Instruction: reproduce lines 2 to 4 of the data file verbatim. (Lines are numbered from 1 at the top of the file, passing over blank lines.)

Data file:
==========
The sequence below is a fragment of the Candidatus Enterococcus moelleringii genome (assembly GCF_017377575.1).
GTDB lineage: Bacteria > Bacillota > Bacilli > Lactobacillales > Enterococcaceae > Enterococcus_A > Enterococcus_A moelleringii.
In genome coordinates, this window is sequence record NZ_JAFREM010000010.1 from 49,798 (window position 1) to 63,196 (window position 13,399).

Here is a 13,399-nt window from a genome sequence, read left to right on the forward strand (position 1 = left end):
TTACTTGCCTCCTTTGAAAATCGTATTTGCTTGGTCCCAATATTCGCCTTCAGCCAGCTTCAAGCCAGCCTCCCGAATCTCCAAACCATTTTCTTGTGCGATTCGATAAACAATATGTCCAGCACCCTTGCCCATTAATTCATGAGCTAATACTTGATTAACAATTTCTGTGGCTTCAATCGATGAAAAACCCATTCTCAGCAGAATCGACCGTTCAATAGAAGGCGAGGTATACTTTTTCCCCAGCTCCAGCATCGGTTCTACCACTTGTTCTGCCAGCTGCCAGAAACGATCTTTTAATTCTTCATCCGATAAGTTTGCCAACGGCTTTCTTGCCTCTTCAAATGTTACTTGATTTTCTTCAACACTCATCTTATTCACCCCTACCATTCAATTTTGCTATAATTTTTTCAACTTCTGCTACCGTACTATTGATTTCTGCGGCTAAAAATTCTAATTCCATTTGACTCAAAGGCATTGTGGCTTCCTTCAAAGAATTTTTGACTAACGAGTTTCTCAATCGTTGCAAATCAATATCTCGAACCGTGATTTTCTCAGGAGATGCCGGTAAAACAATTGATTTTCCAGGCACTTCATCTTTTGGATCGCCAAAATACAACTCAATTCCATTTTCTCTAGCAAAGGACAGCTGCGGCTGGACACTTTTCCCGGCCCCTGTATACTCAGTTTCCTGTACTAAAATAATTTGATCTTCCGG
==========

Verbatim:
GTDB lineage: Bacteria > Bacillota > Bacilli > Lactobacillales > Enterococcaceae > Enterococcus_A > Enterococcus_A moelleringii.
In genome coordinates, this window is sequence record NZ_JAFREM010000010.1 from 49,798 (window position 1) to 63,196 (window position 13,399).

Here is a 13,399-nt window from a genome sequence, read left to right on the forward strand (position 1 = left end):